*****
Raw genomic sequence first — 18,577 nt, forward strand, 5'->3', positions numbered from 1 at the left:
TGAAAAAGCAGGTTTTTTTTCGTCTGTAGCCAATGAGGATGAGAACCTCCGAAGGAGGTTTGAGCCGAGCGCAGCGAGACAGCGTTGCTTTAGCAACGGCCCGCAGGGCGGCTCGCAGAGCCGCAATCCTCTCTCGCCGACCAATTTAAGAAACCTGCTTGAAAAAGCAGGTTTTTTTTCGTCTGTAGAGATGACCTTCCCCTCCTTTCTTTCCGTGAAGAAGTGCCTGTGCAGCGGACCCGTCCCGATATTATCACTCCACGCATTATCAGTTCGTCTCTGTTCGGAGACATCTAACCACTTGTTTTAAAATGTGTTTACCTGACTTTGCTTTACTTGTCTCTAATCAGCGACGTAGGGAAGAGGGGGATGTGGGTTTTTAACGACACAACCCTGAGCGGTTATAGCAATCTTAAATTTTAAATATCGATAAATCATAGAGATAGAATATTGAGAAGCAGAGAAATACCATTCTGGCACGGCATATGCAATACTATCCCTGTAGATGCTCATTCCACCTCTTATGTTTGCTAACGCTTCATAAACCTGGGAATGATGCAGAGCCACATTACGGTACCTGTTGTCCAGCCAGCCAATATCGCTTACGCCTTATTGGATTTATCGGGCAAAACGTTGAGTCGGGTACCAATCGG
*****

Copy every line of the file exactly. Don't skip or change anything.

Raw genomic sequence first — 18,577 nt, forward strand, 5'->3', positions numbered from 1 at the left:
TGAAAAAGCAGGTTTTTTTTCGTCTGTAGCCAATGAGGATGAGAACCTCCGAAGGAGGTTTGAGCCGAGCGCAGCGAGACAGCGTTGCTTTAGCAACGGCCCGCAGGGCGGCTCGCAGAGCCGCAATCCTCTCTCGCCGACCAATTTAAGAAACCTGCTTGAAAAAGCAGGTTTTTTTTCGTCTGTAGAGATGACCTTCCCCTCCTTTCTTTCCGTGAAGAAGTGCCTGTGCAGCGGACCCGTCCCGATATTATCACTCCACGCATTATCAGTTCGTCTCTGTTCGGAGACATCTAACCACTTGTTTTAAAATGTGTTTACCTGACTTTGCTTTACTTGTCTCTAATCAGCGACGTAGGGAAGAGGGGGATGTGGGTTTTTAACGACACAACCCTGAGCGGTTATAGCAATCTTAAATTTTAAATATCGATAAATCATAGAGATAGAATATTGAGAAGCAGAGAAATACCATTCTGGCACGGCATATGCAATACTATCCCTGTAGATGCTCATTCCACCTCTTATGTTTGCTAACGCTTCATAAACCTGGGAATGATGCAGAGCCACATTACGGTACCTGTTGTCCAGCCAGCCAATATCGCTTACGCCTTATTGGATTTATCGGGCAAAACGTTGAGTCGGGTACCAATCGG